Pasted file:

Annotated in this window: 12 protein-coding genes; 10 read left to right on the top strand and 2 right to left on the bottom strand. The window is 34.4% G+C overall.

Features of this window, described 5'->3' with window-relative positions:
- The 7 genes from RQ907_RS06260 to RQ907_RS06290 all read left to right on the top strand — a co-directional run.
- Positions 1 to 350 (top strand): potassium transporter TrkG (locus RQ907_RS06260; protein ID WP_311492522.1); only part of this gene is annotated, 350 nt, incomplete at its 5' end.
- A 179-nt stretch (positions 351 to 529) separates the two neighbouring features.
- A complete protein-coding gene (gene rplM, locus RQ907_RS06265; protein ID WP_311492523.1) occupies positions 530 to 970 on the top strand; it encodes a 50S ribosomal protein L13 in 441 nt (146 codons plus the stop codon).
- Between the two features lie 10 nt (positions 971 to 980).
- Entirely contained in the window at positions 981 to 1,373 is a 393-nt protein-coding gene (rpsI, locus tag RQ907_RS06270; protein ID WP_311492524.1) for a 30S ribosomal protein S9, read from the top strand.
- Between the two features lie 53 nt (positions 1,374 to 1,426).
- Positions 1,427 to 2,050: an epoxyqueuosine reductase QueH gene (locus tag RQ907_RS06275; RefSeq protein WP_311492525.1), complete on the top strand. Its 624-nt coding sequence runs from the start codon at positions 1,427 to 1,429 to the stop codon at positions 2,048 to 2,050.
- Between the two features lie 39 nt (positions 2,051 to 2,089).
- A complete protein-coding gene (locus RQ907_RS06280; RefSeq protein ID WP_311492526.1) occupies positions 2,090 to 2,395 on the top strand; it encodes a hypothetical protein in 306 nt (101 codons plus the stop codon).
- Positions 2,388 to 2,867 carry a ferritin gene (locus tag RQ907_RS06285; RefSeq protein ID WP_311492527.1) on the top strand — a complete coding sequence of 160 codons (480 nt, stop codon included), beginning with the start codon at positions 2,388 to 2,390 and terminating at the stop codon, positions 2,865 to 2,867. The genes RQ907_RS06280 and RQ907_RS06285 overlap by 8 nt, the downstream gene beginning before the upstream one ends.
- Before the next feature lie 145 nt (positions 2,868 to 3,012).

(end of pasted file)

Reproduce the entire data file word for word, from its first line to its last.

Annotated in this window: 12 protein-coding genes; 10 read left to right on the top strand and 2 right to left on the bottom strand. The window is 34.4% G+C overall.

Features of this window, described 5'->3' with window-relative positions:
- The 7 genes from RQ907_RS06260 to RQ907_RS06290 all read left to right on the top strand — a co-directional run.
- Positions 1 to 350 (top strand): potassium transporter TrkG (locus RQ907_RS06260; protein ID WP_311492522.1); only part of this gene is annotated, 350 nt, incomplete at its 5' end.
- A 179-nt stretch (positions 351 to 529) separates the two neighbouring features.
- A complete protein-coding gene (gene rplM, locus RQ907_RS06265; protein ID WP_311492523.1) occupies positions 530 to 970 on the top strand; it encodes a 50S ribosomal protein L13 in 441 nt (146 codons plus the stop codon).
- Between the two features lie 10 nt (positions 971 to 980).
- Entirely contained in the window at positions 981 to 1,373 is a 393-nt protein-coding gene (rpsI, locus tag RQ907_RS06270; protein ID WP_311492524.1) for a 30S ribosomal protein S9, read from the top strand.
- Between the two features lie 53 nt (positions 1,374 to 1,426).
- Positions 1,427 to 2,050: an epoxyqueuosine reductase QueH gene (locus tag RQ907_RS06275; RefSeq protein WP_311492525.1), complete on the top strand. Its 624-nt coding sequence runs from the start codon at positions 1,427 to 1,429 to the stop codon at positions 2,048 to 2,050.
- Between the two features lie 39 nt (positions 2,051 to 2,089).
- A complete protein-coding gene (locus RQ907_RS06280; RefSeq protein ID WP_311492526.1) occupies positions 2,090 to 2,395 on the top strand; it encodes a hypothetical protein in 306 nt (101 codons plus the stop codon).
- Positions 2,388 to 2,867 carry a ferritin gene (locus tag RQ907_RS06285; RefSeq protein ID WP_311492527.1) on the top strand — a complete coding sequence of 160 codons (480 nt, stop codon included), beginning with the start codon at positions 2,388 to 2,390 and terminating at the stop codon, positions 2,865 to 2,867. The genes RQ907_RS06280 and RQ907_RS06285 overlap by 8 nt, the downstream gene beginning before the upstream one ends.
- Before the next feature lie 145 nt (positions 2,868 to 3,012).